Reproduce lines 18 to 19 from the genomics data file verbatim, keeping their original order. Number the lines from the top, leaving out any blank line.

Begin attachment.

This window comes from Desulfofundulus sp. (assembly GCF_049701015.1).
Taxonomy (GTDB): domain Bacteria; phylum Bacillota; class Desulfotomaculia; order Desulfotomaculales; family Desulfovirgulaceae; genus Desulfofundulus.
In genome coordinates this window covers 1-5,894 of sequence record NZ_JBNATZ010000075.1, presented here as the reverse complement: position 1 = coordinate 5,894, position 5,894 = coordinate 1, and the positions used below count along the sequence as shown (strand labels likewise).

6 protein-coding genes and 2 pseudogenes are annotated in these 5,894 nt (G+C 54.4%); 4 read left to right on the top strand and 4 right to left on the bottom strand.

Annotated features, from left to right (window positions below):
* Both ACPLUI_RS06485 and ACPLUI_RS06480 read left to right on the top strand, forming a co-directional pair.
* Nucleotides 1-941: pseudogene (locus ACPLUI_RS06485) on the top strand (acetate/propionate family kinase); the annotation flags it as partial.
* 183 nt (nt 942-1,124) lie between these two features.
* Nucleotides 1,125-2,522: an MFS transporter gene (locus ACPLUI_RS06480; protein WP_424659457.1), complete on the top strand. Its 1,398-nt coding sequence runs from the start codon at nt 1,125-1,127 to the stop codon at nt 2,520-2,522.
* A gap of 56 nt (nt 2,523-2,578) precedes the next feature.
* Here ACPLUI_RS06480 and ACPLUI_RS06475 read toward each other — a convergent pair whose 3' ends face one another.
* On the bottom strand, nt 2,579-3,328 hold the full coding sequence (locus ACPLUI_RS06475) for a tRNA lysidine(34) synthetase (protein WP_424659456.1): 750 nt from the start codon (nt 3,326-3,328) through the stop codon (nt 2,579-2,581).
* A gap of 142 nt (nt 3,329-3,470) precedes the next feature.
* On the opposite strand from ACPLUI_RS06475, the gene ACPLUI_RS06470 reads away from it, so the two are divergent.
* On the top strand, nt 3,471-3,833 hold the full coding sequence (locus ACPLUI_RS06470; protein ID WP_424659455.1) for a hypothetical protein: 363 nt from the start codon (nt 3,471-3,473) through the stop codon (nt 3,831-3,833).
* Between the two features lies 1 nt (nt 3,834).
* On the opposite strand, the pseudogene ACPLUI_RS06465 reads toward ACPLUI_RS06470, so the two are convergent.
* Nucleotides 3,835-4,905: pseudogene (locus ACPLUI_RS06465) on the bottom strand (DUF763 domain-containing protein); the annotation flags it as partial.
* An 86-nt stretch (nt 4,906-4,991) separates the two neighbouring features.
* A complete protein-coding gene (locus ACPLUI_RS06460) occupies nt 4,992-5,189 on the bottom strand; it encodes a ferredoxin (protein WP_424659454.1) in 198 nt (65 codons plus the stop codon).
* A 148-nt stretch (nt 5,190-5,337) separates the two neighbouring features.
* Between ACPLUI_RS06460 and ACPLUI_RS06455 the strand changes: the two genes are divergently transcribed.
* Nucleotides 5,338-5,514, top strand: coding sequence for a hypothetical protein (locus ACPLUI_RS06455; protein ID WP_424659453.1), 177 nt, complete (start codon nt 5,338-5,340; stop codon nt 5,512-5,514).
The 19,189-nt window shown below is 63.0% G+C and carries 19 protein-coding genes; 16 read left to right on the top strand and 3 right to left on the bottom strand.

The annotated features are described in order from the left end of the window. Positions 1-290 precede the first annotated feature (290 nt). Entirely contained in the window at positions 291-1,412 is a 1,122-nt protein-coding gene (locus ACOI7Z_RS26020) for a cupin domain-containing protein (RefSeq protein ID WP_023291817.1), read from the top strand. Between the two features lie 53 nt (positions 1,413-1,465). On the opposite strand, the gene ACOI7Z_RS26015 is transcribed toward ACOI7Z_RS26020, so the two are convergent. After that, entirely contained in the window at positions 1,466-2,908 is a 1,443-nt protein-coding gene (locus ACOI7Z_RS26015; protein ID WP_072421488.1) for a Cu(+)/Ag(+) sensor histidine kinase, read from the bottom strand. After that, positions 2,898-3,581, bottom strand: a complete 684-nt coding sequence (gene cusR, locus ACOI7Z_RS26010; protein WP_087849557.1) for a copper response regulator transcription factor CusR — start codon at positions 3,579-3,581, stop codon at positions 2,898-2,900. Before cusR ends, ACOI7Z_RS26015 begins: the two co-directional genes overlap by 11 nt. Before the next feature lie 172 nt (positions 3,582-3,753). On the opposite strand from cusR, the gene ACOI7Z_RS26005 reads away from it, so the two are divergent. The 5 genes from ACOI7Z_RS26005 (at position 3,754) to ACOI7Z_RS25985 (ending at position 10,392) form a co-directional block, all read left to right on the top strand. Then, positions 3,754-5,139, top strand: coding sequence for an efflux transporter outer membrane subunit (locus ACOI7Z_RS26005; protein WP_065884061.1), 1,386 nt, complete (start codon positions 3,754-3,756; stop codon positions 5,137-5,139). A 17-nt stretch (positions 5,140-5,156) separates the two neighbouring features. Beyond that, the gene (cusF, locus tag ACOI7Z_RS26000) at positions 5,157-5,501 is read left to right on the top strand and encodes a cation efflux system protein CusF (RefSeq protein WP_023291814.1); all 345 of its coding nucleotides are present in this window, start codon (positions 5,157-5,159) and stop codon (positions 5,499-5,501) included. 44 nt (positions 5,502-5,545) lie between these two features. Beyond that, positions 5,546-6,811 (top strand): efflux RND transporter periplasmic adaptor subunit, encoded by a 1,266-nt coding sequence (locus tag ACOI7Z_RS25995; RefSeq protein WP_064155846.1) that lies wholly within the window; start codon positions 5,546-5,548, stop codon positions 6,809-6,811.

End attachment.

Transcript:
* Nucleotides 3,835-4,905: pseudogene (locus ACPLUI_RS06465) on the bottom strand (DUF763 domain-containing protein); the annotation flags it as partial.
* An 86-nt stretch (nt 4,906-4,991) separates the two neighbouring features.